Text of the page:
Stated! Goals! 2016!

It has become a tradition at the end of the year to write down the basic goals of the games I made in the year as a way of thinking about what kinds of ideas I was after. (See also: 2012, 2014, 2015.) So with absolutely no ado at all:

Play VVVVVV/How Do You Do It?/Desert Golfing/The Artist Is Present/The Graveyard as Breakout

Write a novel

Do the Abramovic Method after an apocalypse

Contemplate a room in different spatial configurations

Contemplate objects you can’t see because they’re inside generic cubes

Push a rock up a hill/Eat an apple and drink water/Break free of your chains/Fill a bathtub and have a bath/Run a footrace

Experience classic game studies concepts through slapstick

Contemplate a complete, disastrous playing of The Oregon Trail

Pretend to play chess

Explore an abandoned nuclear facility (made of text)

What can I say about these goals? Like I said last year, I think they’re at least somewhat diverse in terms of things you might do inside a videogame? Writing a novel, having a bath, and pretending to play chess are all relatively different kinds of activities… I think I’d be prepared to argue for that.

Although my games are always pretty “meta“, this group seems perhaps more meta than usual. From games remediated into a different game in BREAKSOUT, to another game (about a method) reset post-apocalypse, to another game reframed so that you can win (instead of be eternally punished), to a game where you pretend to play a game. And, for that matter, a game about the academic study of games… so this is definitely some one-eyebrow-up and a faint smile (or is it a frown?!) stuff. Does that mean it was also a more inaccessible year? Couldn’t tell you, but I wonder if it was. If it was… sorry?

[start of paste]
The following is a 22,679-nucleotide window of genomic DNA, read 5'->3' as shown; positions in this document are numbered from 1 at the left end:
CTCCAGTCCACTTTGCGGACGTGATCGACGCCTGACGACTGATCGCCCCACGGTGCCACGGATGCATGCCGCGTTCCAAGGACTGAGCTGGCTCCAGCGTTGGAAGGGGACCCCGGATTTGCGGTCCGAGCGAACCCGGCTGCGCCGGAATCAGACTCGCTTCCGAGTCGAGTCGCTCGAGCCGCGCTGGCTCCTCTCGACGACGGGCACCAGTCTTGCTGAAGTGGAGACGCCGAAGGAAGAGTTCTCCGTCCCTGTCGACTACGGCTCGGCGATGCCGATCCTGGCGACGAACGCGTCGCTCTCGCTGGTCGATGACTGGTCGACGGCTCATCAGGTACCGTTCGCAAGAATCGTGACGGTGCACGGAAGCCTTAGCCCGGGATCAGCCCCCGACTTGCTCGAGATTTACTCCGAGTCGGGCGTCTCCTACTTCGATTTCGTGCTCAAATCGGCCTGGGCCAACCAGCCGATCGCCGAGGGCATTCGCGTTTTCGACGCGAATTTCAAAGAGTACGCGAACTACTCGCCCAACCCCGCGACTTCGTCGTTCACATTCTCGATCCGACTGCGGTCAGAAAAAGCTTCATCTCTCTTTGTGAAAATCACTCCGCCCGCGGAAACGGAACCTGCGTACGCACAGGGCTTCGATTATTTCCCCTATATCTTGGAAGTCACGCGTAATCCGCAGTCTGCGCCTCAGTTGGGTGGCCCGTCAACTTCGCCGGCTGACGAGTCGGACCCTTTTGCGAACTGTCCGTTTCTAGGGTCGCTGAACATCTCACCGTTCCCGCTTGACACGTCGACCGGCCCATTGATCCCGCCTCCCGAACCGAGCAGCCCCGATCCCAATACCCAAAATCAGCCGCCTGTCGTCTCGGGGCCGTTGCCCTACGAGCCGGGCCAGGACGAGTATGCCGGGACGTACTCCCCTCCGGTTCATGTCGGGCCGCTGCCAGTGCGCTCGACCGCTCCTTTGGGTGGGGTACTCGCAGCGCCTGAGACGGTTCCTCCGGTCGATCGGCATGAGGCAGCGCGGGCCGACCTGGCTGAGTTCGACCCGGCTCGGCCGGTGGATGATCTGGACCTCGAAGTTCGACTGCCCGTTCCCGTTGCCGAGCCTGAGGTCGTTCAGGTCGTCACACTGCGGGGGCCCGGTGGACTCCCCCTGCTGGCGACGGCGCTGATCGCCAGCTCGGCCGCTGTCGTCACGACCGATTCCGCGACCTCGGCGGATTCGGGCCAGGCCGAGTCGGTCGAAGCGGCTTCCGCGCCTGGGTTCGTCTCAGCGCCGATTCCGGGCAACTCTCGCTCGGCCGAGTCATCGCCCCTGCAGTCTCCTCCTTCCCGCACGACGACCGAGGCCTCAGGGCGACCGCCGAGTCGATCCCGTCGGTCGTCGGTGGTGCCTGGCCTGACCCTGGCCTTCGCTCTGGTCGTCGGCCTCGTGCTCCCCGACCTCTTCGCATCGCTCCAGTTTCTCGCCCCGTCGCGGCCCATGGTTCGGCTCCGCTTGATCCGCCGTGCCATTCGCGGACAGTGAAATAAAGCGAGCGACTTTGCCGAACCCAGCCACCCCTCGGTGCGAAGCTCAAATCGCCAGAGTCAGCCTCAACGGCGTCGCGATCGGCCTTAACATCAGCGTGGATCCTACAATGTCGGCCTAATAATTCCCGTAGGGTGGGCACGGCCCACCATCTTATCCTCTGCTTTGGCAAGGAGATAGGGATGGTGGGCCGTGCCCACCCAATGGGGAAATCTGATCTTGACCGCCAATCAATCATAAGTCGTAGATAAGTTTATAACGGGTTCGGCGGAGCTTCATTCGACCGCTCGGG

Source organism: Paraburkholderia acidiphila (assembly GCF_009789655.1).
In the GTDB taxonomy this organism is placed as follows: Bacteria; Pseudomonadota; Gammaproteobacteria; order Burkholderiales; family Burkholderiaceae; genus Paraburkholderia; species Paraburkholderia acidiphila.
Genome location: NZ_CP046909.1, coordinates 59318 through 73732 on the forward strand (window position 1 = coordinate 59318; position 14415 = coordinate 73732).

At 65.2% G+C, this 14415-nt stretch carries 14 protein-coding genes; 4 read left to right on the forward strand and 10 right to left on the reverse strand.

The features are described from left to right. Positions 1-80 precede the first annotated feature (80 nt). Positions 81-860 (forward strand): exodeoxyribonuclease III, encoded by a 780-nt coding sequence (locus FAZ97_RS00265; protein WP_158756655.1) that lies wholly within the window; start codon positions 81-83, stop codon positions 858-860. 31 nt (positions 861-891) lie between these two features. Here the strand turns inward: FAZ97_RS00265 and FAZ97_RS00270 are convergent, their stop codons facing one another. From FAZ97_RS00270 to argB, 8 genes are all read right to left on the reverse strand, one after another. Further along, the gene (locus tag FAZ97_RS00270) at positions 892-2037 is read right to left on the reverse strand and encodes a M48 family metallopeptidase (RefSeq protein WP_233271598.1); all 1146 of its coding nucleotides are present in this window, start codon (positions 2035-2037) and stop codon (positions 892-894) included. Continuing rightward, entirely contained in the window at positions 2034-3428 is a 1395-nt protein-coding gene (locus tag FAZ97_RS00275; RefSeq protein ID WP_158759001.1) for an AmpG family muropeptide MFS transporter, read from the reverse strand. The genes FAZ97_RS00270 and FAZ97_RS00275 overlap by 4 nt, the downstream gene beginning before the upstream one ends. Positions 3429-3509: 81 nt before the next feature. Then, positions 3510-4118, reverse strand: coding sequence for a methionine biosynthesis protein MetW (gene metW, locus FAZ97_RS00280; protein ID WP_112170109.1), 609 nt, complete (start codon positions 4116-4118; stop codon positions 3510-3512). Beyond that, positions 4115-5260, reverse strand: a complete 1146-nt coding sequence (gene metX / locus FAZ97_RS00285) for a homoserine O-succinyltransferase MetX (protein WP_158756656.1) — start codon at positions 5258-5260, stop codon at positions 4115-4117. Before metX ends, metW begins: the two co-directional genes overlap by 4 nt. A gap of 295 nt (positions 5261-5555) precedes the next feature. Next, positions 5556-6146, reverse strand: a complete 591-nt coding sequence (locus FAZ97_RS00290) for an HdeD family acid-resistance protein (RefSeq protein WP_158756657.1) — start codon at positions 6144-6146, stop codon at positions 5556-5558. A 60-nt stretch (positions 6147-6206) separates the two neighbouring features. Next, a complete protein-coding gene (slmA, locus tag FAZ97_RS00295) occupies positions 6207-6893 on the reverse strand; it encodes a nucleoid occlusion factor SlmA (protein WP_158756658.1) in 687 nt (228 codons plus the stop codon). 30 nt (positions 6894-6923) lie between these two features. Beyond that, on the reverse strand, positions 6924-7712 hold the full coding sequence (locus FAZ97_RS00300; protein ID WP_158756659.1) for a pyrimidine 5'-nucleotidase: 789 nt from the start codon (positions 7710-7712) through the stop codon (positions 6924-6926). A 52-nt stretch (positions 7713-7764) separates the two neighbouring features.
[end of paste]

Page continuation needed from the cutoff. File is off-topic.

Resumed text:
The role of violence in game generally is something I care about, so I’m also prone to wondering/worrying about violence in my own work. The 2016 games involve pretty much no explicit violence – certainly not violence enacted by the player explicitly. There’s some violence to be suffered (the eagle eating your liver if you don’t break your chains, an oversize tennis ball hitting you in the face, an irradiated final moment) and there’s some violence that’s implied (post-apocalyptic landscapes had to come from somewhere, the Oregon Trail is a nasty place). So ultimately I like that the player isn’t violent, and that the violence in the games is usually minimal or has a point/role to play in the overall idea (beyond just being part of a “core game loop”, say).

Apparently I think the games are contemplative given that I wrote that word three times in my descriptors. It’s true that a significant number of the games in 2016 involved little player activity in the sense of doing things to the world and more encountering a world and thinking about what it is the way it is, or trying to look at it from different angles. To go with that perhaps I’d say that a lot of the games were spatial in nature, not least of all because it was a year where I was trying to more seriously pick up Unity as a tool of my trade. Thus a number of games were environments to be looked at (often with some extra philosophical element added for, well, contemplation). Even Burnt Matches was heavily spatial in nature, despite being made in Twine.

Four of the games had pretty solid art world references involved in them, or more often integral to their very being. This of course includes references to Marina Abramovic’s work, but also to the work of Gregor Schneider and Donald Judd.

There you go, kid. Make of it what you will.

2 January 2017
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